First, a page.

Michael J. Holton
I'm fairly new to the organized freethinking-atheism movement, so excuse my probable re-hashing of old issues.
I was brought up in a Catholic family with a very devout mother.
As I got older and started to think critically about the religion I was
born into, my mother and I clashed about many of the same issues that you
regularly discuss in this forum. Two of the most obviously (to me) logical
lines of reasoning I employed regard the widespread Christian belief that
"God has a plan greater than us all" and that the explanation
for any event - positive or negative - is simply that it was a piece of
that plan. The other being the seemingly contradictory belief that prayer
I just wanted to bounce them off you, and see if you might elaborate on it.
According to the bible, humans were given freedom of action by God, and this explains why some people choose to do "evil". As we know, the bible also claims that God is all-powerful, and could prevent these actions if he so chose. Being able to prevent something seems to necessitate some sort of precognizance of that event. (Of course, God must know of everything before it happens, or else that lack of knowledge would seriously dent his omniscience.) And God certainly wouldn't change his mind about my future or my actions. That would be a sign of indecision, a markedly un-omnipotent characteristic.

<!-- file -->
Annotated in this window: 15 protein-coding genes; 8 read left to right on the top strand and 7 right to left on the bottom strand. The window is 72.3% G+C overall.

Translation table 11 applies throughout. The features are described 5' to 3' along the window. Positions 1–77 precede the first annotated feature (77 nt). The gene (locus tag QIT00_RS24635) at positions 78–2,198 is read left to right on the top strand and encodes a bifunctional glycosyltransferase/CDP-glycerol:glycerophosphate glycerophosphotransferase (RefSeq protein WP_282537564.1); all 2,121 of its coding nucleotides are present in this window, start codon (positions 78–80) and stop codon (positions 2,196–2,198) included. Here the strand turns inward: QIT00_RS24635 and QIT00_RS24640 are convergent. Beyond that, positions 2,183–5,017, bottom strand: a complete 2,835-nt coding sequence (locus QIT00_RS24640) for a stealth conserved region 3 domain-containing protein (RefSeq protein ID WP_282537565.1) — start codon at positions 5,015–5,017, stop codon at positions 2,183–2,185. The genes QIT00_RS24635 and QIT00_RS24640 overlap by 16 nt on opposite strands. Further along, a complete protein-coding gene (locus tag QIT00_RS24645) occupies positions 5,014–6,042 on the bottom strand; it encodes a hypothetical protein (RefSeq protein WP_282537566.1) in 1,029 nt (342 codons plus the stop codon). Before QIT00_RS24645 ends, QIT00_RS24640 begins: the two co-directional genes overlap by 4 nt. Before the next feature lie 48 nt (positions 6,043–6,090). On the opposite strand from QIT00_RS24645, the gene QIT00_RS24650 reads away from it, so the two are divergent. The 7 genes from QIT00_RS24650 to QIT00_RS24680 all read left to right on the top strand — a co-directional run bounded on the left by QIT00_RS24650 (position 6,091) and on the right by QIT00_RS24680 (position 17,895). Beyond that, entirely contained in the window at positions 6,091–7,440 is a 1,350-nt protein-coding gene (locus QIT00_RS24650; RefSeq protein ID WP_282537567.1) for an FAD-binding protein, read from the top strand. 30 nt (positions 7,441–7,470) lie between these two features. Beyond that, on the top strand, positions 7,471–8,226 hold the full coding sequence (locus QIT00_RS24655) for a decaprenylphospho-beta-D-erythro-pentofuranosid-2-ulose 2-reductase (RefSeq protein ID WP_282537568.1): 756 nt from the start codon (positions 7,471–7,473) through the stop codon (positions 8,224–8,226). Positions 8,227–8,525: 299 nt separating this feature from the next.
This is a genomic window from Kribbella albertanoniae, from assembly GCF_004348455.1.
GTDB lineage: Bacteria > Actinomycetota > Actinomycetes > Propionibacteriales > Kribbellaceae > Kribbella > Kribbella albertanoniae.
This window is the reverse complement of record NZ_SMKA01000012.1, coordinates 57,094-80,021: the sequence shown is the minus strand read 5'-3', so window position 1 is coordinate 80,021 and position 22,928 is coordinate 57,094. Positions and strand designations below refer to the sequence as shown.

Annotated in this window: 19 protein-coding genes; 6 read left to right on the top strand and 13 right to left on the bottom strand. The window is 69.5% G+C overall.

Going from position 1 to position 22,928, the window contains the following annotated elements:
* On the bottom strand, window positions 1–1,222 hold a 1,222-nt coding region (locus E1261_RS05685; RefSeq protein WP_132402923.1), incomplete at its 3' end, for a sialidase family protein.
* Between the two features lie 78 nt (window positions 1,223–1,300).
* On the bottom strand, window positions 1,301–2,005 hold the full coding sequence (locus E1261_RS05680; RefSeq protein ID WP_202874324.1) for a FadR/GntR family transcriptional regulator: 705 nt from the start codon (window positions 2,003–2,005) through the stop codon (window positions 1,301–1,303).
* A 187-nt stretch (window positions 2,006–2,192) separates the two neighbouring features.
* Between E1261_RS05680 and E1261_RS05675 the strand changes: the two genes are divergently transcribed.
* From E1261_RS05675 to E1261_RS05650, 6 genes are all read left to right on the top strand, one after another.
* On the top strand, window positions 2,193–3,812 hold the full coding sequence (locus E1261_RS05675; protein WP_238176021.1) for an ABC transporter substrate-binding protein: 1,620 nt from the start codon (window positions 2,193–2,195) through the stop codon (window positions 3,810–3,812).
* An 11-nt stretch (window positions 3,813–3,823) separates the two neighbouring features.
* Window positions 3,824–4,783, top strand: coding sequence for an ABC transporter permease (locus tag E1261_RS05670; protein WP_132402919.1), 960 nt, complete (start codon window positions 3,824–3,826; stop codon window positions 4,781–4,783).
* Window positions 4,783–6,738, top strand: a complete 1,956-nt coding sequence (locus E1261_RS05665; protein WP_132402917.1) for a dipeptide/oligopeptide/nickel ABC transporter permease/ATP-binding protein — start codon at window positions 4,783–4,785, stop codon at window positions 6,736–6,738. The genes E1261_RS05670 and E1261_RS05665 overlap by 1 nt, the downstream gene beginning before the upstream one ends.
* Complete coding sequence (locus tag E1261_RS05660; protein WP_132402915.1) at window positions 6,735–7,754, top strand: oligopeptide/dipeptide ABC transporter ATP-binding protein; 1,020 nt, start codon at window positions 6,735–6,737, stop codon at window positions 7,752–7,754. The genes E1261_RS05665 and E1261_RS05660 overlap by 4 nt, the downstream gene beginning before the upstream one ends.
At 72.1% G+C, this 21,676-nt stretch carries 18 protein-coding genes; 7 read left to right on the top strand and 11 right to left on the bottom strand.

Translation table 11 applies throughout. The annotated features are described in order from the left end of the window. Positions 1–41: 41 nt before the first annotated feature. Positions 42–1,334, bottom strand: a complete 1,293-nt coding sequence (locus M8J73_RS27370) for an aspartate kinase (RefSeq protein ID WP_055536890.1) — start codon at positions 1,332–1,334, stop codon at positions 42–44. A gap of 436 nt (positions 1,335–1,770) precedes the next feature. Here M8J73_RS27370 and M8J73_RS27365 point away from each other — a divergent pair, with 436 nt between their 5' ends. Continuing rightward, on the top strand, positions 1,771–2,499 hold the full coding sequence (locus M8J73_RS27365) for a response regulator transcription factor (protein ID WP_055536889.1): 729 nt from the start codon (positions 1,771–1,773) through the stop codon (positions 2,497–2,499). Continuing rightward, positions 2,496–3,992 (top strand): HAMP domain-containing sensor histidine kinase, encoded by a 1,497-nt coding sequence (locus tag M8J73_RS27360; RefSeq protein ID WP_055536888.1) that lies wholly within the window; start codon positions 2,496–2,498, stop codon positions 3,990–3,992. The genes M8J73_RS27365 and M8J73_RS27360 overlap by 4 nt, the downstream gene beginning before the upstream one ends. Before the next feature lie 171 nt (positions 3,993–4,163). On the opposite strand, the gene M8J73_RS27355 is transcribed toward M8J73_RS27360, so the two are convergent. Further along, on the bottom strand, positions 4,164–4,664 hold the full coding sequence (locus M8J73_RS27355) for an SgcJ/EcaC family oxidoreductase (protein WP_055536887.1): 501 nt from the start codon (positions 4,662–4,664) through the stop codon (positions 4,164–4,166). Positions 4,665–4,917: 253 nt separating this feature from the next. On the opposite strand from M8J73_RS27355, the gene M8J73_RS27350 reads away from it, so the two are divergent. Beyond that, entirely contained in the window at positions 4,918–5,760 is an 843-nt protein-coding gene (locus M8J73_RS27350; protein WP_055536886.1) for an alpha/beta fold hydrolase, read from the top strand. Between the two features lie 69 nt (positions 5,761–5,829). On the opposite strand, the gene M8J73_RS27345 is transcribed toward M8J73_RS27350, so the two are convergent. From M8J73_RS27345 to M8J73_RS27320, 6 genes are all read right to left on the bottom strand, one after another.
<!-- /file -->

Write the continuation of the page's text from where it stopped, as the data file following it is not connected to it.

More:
So, God knows of everything I do before I do it. It would be impossible to surprise Him. If I become a Baptist minister, it's part of His plan. If I go postal and shoot up a McDonald's, He had His reasons for that, too. That being true, why should I try to impress, obey, or follow him? He already knows what will happen to me and what kind of person I will be. To deviate from the course that God has laid out for me would be to either overpower him or to surprise him. I simply have no chance of doing either of those things against an all-powerful being.
In other words, either I've already lived my life for God's viewing, unbeknownst to myself, or else I am making choices as I go along, and God doesn't know any better than I do what they will be until I make them. The conclusion I always told my mother I arrived at was that, since God certainly can't be persuaded to change his plan for me, I should just sit back and ride the train to its destination. She would then, of course, proceed to pray for me. This caused me to giggle at the thought that she was asking God, who is so much wiser than she, to change the plan He had so intelligently devised.
In essence, isn't that what prayer is - asking God to change His mind? If someone is sick, and you pray for their recovery, you're saying, "God, I suppose you plan to kill Uncle Milt, but could you please reconsider?"
Is it as funny to you as it is to me to hear people praying that "God's will be done"? It seems to be fate Vs. chaos. It must be one or the other, and most Christians abhor both.
I know you must be busy, but any response would be interesting to me.
Michael J. Holton
From: "Positive Atheism" <email@example.com>
To: "Michael J. Holton"
Subject: Re: Positive_Atheism_Letters_Section
Date: Tuesday, March 21, 2000 2:49 PM
These are some of the same questions I had shortly before the fragile eggshell of my faith began to crack.
Theists themselves (mostly Christian and Muslim) have warred for centuries over the predestination vs. free will issue. It was also a small debate among materialists (scientists) until Heisenberg determined that it is impossible to specify simultaneously the position and momentum of a subatomic particle with any precision. (In quantum mechanics, probability calculations therefore replace the exact calculations of classical mechanics.)
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